Ryan Rasnick
Though he had not previously tried marijuana, Ryan Rasnick gave it a shot when he returned from Iraq carrying the physical and mental wounds of war. “I didn’t feel so intense anymore,” said Rasnick. “I wasn’t as hyperaware.”

Iraq veteran finds cannabis helpful as Washington debates how to move forward

Like many veterans, service took a toll on Ryan Rasnick.

While he was driving in western Anbar Province in Iraq in 2009, an RKG-3—a Russian-made anti-tank hand grenade—was hurled directly in front of his vehicle. Rasnick quickly slammed on the brakes. And while the maneuver likely saved his and other lives, it violently jostled his neck causing longterm damage.

“My neck clicks every single day,” said Rasnick. “It’s something I’ll have to deal with probably forever.”

Though he had never tried marijuana, he gave it a shot when he came back from Iraq. The results, he said, were immediate, helping with both physical pain and invisible scars.

“I didn’t feel so intense anymore; I wasn’t as hyperaware,” said Rasnick.

Today, he’s a disabled veteran, card-carrying medical cannabis patient and advocate for alternative medicine.

Marijuana laws are rapidly changing across America as states experiment with varying degrees of cannabis legalization. To date, 33 states and the District of Columbia have a medical marijuana program, of which veterans like Rasnick are increasingly taking advantage.

It’s a far cry from where he once stood. Less than a week after coming home from Iraq, Rasnick began self-medicating with alcohol. In less than six years, he’d racked up two drunken driving arrests.

“Drinking would trigger my hyperawareness and chaos would ensue,” he said. “But I wanted to stop being destructive, so I got my drinking in check.”

In 2017, he met with a psychiatrist at the Department of Veterans Affairs in Cleveland.

“Within 15 minutes, I was prescribed lithium,” said Rasnick, a member of DAV Chapter 62 in Norwalk, Ohio. “It scared me and made me feel distrusted.”

He later decided to stay away from prescription pills to deal with his wounds of war and committed to finding alternative treatments. Now, he is a daily medical cannabis user and says he also uses it at times to help him sleep.

And he certainly isn’t alone. According to a study published this May in The American Journal of Drug and Alcohol Abuse, 80% of veterans surveyed reported using medical cannabis to treat both physical and mental health symptoms. More than 60% of respondents said they used it as a substitute for other substances, alcohol in particular, and half indicated they use it in place of prescription medications.

According to the study’s authors, their research “confirms the findings of previous studies that have documented a trend in substitution behavior, where cannabis is substituted for other drugs.”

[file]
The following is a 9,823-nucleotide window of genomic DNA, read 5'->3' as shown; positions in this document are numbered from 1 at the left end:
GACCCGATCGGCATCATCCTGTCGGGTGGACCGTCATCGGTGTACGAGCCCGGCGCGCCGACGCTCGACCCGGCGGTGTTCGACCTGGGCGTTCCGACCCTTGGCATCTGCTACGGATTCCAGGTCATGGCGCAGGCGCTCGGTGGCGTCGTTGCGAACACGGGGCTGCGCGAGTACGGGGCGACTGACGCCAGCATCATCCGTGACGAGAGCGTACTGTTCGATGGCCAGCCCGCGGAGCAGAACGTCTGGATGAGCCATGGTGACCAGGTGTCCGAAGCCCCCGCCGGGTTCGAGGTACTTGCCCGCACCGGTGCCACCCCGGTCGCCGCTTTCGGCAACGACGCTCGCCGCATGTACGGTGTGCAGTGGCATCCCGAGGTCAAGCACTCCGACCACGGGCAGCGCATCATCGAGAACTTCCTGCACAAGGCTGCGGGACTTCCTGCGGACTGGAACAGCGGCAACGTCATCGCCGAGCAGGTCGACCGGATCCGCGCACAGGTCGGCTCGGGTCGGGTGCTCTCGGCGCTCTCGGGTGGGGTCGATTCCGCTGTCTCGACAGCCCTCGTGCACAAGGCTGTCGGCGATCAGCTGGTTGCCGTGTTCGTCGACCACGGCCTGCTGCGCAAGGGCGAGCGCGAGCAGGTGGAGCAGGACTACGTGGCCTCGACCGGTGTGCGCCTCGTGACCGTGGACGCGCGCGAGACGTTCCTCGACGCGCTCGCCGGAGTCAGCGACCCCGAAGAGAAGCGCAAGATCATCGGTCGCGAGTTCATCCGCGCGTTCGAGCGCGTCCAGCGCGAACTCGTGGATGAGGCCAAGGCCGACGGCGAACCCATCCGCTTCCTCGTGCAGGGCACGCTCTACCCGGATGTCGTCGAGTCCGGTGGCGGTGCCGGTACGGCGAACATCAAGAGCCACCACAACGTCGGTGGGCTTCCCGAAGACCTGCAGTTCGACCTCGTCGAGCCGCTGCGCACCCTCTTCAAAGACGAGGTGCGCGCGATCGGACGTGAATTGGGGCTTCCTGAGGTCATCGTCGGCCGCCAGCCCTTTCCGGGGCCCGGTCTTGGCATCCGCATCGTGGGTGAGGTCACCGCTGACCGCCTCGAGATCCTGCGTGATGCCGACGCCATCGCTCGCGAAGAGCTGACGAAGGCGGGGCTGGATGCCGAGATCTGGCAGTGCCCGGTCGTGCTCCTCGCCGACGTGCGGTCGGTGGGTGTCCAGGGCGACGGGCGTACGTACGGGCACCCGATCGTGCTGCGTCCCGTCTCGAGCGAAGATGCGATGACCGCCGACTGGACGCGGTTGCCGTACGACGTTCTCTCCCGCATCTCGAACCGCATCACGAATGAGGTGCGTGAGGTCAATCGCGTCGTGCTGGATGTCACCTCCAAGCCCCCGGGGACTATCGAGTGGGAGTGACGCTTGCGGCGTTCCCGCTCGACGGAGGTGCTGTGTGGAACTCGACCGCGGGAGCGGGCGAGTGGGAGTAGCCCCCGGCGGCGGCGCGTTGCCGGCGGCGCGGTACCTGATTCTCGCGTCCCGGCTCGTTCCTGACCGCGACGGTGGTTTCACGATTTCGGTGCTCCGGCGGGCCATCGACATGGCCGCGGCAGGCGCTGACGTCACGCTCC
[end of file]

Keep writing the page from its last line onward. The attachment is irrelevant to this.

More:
While some states are looking to launch or expand a medical cannabis program for veterans, VA health care providers are not able to legally recommend or prescribe it for patients since marijuana is still classified as a Schedule 1 drug by the Drug Enforcement Administration. However, veterans who use cannabis or its byproducts in a state-sanctioned medical program are not at risk of losing their VA benefits and are encouraged to discuss usage with their VA physicians to help inform their overall treatment plan.

Lawmakers in Washington, D.C., agree that cannabis may be a promising alternative medicine for veterans.

“I believe cannabis must be objectively researched,” Rep. Mark Takano of California, chairman of the House Veterans’ Affairs Committee, said in a hearing in June.

Several bills exist that would encourage and direct the VA to look into the issue more seriously. One is the VA Medicinal Cannabis Research Act, which would direct the secretary of veterans affairs to carry out a clinical trial to determine if veterans suffering from chronic pain and post-traumatic stress disorder could benefit from medical cannabis. And the Veterans Equal Access Act would allow VA physicians to complete necessary paperwork for veterans to enroll in medical cannabis programs in their state.

DAV supports VA research into the medical efficacy of cannabis for service-connected disabled veterans, which was reaffirmed at the organization’s 98th annual convention in Orlando, Fla., in August.

However, Larry Mole, chief consultant for population health at the VA, told House Veterans’ Affairs Committee members in May that the VA is currently unable to support such legislation, as its health providers could be subject to criminal prosecution by the Justice Department for prescribing medical cannabis or referring veterans to state-run programs.

Still, the VA is currently funding research at the University of California San Diego to study if veterans with PTSD benefit from having cannabidiol as part of their care treatment plan. Other VA researchers funded by outside sources are also studying the issue, and according to Mole, one key part of the research process is having input from veterans service organizations.

“VSOs have to be at the table when we’re having conversations about a research plan and what a full research portfolio would look like,” said Mole. “There needs to be engagement. We need to educate each other on what each other’s expectations are and define what those expectations would look like for that research plan.”

Veteran Bill Ferguson, co-founder of the Veterans Cannabis Coalition, echoes the need for more research based on success that he’s seen.

“Sleep, pain, anxiety—we see marijuana help all of these and more,” said Ferguson. “I haven’t seen anything better when dealing with hypervigilance. Still, it’s not a cure-all for everything, which is exactly why we need the research.”